My focus returns to the present when Tobias says, “James and Rogers will run communications while the rest of you will enter via the south entrance.”
No one blinks an eye at Tobias referring to me by my middle name because as far as anyone in this room is concerned, my name is Brandon James. I was born in Cleveland, Ohio, and my father isn’t Vincent McGee, recently appointed Governor of New York. That would only make things awkward when rookie agents connected the dots because it’s not every day a federal agent is on the team hunting down his father.
I’ve known since I was young that my father is an evil man. Years of service reveal I am right. The only thing is, just like many of his ‘associates,’ he’s clever enough to keep himself out of jail. He hides bank records, keeps his hands clean by ensuring his name isn’t associated with anything shady, and believes his position of Governor makes him untouchable.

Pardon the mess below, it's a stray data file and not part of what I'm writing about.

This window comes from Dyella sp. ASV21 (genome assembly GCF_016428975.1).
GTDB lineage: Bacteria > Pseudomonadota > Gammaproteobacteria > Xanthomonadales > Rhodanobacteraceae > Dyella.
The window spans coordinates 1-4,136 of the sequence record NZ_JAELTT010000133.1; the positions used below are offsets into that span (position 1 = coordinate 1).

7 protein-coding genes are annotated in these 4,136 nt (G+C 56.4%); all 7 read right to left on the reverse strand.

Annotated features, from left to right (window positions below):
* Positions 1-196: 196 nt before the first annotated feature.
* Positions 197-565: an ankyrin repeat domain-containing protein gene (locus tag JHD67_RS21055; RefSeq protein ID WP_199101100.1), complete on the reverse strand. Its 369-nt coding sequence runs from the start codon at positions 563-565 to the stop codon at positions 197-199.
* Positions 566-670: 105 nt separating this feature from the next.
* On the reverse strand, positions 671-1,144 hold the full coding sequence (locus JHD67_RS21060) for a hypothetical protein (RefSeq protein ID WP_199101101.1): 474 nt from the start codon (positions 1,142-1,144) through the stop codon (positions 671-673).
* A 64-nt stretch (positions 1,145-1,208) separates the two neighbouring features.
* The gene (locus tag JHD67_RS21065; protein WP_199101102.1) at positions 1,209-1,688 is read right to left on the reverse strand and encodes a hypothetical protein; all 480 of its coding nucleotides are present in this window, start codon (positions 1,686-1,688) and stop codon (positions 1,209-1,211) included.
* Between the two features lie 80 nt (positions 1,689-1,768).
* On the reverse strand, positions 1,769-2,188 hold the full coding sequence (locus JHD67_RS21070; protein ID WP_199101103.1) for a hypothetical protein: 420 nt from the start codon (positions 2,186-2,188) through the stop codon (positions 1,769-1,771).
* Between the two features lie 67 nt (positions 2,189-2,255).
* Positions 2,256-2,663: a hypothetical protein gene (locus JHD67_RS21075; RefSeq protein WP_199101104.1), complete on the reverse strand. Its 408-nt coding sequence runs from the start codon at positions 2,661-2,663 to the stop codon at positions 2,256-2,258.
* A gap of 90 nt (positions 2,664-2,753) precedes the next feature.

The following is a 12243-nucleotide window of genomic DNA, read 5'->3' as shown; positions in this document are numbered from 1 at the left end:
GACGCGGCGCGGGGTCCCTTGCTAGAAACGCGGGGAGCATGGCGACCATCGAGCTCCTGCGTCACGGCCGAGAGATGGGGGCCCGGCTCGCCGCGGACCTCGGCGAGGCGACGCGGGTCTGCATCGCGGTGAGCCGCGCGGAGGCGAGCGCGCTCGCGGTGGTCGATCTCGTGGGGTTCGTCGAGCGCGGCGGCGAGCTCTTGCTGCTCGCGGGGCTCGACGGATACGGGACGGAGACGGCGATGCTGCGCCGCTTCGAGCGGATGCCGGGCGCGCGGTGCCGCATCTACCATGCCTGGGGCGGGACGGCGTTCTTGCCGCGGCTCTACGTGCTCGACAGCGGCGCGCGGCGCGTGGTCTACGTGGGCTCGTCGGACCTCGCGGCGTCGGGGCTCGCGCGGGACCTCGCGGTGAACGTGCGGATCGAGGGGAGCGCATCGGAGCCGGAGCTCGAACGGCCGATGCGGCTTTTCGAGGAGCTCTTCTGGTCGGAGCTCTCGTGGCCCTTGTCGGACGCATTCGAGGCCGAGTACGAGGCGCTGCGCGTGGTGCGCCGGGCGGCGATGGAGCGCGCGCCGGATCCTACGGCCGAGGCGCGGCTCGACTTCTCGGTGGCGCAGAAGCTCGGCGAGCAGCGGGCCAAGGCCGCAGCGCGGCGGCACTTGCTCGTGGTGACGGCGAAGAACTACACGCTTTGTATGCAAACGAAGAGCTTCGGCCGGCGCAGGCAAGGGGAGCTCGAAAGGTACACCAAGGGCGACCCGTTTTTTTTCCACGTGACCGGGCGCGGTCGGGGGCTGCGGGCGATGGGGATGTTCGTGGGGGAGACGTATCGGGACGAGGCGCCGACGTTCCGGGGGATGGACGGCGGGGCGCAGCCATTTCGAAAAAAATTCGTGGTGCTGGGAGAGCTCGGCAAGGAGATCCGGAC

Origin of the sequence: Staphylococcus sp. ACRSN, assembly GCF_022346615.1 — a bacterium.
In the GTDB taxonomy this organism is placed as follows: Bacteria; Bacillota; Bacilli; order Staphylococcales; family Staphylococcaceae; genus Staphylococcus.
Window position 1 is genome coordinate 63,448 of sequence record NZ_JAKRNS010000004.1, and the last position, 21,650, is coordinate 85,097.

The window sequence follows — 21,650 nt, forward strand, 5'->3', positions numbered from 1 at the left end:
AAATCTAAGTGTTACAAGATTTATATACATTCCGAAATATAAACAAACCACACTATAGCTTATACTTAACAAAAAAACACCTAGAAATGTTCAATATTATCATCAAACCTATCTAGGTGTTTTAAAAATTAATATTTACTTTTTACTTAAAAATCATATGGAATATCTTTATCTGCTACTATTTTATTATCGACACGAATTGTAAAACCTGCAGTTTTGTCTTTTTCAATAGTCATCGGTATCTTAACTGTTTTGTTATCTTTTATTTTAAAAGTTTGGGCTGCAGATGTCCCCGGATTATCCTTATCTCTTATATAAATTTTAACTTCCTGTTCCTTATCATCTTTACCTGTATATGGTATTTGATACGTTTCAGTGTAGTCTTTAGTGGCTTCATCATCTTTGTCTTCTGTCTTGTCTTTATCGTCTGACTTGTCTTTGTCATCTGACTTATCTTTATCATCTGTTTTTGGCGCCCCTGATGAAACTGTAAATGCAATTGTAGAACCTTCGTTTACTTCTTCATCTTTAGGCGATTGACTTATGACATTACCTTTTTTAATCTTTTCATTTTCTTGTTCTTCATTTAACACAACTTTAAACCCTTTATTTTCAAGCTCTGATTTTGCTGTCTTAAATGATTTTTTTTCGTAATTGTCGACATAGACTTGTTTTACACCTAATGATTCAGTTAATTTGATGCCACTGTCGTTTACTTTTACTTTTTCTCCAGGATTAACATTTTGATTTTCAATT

I’m determined to prove him wrong.
He got away with admissions fraud by stating the car he purchased with campaign funds was for his campaign leader. That’s how arrogant my father is. He doesn’t believe the authorities are smart enough to realize Florida and New York aren’t the same state, but because the Bureau would rather catch him for something bigger, they let his misdemeanor slide.
I won’t let a second slip-up pass without prosecution. It will only be a matter of time before he stumbles, and when he does, I’ll be there with my foot propped out, ready to aid in his fall.